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Discussion 1 to Reflections on Ethics 53
On the Deadly Sins

by Will Petillo

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Something which most people -- the writer of "The New Deadly Sins" included -- seem to be unaware of is that the traditional seven deadly sins were chosen not for their inherent sinfulness, but rather for their tendency to lead to sin.[1] For example, lust is one of the traditional seven in part because it leads to adultery--which, incidentally, is on the new list. Likewise, Pride can lead one to all sorts of horrible actions, but is not a bad thing in itself (it is often considered a good thing to have pride in oneself or in one's work).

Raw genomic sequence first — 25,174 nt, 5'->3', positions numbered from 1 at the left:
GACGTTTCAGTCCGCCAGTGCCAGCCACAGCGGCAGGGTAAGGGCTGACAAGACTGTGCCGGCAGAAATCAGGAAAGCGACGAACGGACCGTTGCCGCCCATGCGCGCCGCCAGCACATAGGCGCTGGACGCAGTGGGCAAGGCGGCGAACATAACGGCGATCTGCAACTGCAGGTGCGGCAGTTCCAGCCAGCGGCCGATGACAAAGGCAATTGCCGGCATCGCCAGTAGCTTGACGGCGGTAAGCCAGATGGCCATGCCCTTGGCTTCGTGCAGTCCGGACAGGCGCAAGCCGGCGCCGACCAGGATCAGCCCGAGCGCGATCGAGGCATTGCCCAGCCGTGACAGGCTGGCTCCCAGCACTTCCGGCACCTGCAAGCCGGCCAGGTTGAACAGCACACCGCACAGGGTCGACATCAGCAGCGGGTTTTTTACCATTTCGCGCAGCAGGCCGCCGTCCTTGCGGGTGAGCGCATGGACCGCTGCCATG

Who is harmed is irrelevant in the traditional ordering of the deadly sins; what is important is knowing what traits one should be most careful to guard against an excess of. For this reason, I believe that the traditional ordering of the seven deadly sins is far more useful than "The New Deadly Sins" proposed in Reflection 53.

Footnote:

  1. According to St. Thomas "a capital vice is that which has an exceedingly desirable end so that in his desire for it a man goes on to the commission of many sins all of which are said to originate in that vice as their chief source". It is not then the gravity of the vice in itself that makes it capital but rather the fact that it gives rise to many other sins. Catholic Encyclopedia